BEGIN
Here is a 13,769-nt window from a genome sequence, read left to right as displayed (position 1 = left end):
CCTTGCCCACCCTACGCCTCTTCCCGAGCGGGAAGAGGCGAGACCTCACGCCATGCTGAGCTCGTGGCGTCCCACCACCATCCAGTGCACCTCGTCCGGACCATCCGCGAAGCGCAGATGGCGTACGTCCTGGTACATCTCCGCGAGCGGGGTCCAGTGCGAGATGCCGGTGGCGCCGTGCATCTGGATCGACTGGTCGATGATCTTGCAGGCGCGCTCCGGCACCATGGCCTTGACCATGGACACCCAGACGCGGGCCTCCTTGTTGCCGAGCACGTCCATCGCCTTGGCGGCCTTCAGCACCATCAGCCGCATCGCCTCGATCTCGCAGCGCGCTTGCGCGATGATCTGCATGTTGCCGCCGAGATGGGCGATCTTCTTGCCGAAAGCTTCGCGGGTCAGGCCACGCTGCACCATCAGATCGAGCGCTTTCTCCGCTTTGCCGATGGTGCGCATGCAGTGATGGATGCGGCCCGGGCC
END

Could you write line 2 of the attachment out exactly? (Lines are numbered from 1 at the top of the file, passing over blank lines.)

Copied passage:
CCTTGCCCACCCTACGCCTCTTCCCGAGCGGGAAGAGGCGAGACCTCACGCCATGCTGAGCTCGTGGCGTCCCACCACCATCCAGTGCACCTCGTCCGGACCATCCGCGAAGCGCAGATGGCGTACGTCCTGGTACATCTCCGCGAGCGGGGTCCAGTGCGAGATGCCGGTGGCGCCGTGCATCTGGATCGACTGGTCGATGATCTTGCAGGCGCGCTCCGGCACCATGGCCTTGACCATGGACACCCAGACGCGGGCCTCCTTGTTGCCGAGCACGTCCATCGCCTTGGCGGCCTTCAGCACCATCAGCCGCATCGCCTCGATCTCGCAGCGCGCTTGCGCGATGATCTGCATGTTGCCGCCGAGATGGGCGATCTTCTTGCCGAAAGCTTCGCGGGTCAGGCCACGCTGCACCATCAGATCGAGCGCTTTCTCCGCTTTGCCGATGGTGCGCATGCAGTGATGGATGCGGCCCGGGCC